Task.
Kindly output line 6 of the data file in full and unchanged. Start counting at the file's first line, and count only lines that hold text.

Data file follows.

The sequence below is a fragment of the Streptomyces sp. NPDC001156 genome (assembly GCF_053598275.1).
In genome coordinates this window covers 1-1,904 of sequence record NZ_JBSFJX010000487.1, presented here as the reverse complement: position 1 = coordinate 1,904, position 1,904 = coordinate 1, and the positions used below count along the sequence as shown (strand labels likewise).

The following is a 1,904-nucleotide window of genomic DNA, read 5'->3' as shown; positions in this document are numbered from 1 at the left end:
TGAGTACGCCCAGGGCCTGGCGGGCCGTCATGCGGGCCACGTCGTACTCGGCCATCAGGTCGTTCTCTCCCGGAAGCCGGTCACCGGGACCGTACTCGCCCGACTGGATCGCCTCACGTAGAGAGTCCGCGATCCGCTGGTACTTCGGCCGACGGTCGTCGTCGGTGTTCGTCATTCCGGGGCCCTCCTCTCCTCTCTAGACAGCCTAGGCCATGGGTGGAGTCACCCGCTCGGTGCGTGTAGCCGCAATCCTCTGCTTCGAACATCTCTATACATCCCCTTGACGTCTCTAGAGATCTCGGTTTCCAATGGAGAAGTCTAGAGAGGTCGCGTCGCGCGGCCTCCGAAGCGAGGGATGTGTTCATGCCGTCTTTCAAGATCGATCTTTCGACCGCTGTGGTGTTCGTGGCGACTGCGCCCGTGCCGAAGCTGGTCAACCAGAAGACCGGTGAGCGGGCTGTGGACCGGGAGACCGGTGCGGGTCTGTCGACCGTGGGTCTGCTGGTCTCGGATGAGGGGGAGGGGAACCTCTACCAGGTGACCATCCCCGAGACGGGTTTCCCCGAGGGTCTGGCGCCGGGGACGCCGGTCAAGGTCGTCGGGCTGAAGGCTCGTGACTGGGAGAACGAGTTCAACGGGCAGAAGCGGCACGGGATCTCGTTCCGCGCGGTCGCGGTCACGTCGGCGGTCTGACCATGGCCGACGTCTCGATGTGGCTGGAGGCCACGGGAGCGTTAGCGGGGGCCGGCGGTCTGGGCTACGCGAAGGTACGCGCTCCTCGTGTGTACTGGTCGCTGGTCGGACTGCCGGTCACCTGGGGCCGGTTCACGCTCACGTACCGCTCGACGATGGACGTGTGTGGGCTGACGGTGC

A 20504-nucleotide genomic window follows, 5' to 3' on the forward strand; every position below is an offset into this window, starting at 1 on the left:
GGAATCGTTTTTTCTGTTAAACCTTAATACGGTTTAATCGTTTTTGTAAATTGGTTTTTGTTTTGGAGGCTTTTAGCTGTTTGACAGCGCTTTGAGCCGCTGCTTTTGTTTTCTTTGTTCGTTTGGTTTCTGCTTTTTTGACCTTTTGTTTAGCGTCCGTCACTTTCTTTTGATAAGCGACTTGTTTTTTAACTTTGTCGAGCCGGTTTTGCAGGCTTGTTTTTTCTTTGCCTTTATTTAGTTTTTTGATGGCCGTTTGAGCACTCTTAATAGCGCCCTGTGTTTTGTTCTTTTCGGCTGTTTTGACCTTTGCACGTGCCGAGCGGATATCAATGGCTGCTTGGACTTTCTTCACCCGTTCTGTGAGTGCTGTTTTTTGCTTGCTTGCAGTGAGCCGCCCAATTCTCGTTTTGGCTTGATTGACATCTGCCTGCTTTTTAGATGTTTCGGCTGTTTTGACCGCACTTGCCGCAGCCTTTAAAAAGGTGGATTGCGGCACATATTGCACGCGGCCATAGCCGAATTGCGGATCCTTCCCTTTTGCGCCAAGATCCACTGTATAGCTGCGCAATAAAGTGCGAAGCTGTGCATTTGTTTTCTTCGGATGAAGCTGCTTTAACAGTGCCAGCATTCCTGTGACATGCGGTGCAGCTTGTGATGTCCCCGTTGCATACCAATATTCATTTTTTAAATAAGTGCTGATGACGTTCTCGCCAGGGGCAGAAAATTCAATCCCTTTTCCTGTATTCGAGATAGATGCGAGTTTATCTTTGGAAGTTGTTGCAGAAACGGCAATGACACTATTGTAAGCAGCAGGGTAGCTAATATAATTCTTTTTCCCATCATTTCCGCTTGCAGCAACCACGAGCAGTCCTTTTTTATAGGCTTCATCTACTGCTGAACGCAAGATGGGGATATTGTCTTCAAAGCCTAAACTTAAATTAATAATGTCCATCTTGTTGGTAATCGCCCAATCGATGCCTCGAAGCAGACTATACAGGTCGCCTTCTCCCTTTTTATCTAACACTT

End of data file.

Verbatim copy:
GGAATCGTTTTTTCTGTTAAACCTTAATACGGTTTAATCGTTTTTGTAAATTGGTTTTTGTTTTGGAGGCTTTTAGCTGTTTGACAGCGCTTTGAGCCGCTGCTTTTGTTTTCTTTGTTCGTTTGGTTTCTGCTTTTTTGACCTTTTGTTTAGCGTCCGTCACTTTCTTTTGATAAGCGACTTGTTTTTTAACTTTGTCGAGCCGGTTTTGCAGGCTTGTTTTTTCTTTGCCTTTATTTAGTTTTTTGATGGCCGTTTGAGCACTCTTAATAGCGCCCTGTGTTTTGTTCTTTTCGGCTGTTTTGACCTTTGCACGTGCCGAGCGGATATCAATGGCTGCTTGGACTTTCTTCACCCGTTCTGTGAGTGCTGTTTTTTGCTTGCTTGCAGTGAGCCGCCCAATTCTCGTTTTGGCTTGATTGACATCTGCCTGCTTTTTAGATGTTTCGGCTGTTTTGACCGCACTTGCCGCAGCCTTTAAAAAGGTGGATTGCGGCACATATTGCACGCGGCCATAGCCGAATTGCGGATCCTTCCCTTTTGCGCCAAGATCCACTGTATAGCTGCGCAATAAAGTGCGAAGCTGTGCATTTGTTTTCTTCGGATGAAGCTGCTTTAACAGTGCCAGCATTCCTGTGACATGCGGTGCAGCTTGTGATGTCCCCGTTGCATACCAATATTCATTTTTTAAATAAGTGCTGATGACGTTCTCGCCAGGGGCAGAAAATTCAATCCCTTTTCCTGTATTCGAGATAGATGCGAGTTTATCTTTGGAAGTTGTTGCAGAAACGGCAATGACACTATTGTAAGCAGCAGGGTAGCTAATATAATTCTTTTTCCCATCATTTCCGCTTGCAGCAACCACGAGCAGTCCTTTTTTATAGGCTTCATCTACTGCTGAACGCAAGATGGGGATATTGTCTTCAAAGCCTAAACTTAAATTAATAATGTCCATCTTGTTGGTAATCGCCCAATCGATGCCTCGAAGCAGACTATACAGGTCGCCTTCTCCCTTTTTATCTAACACTT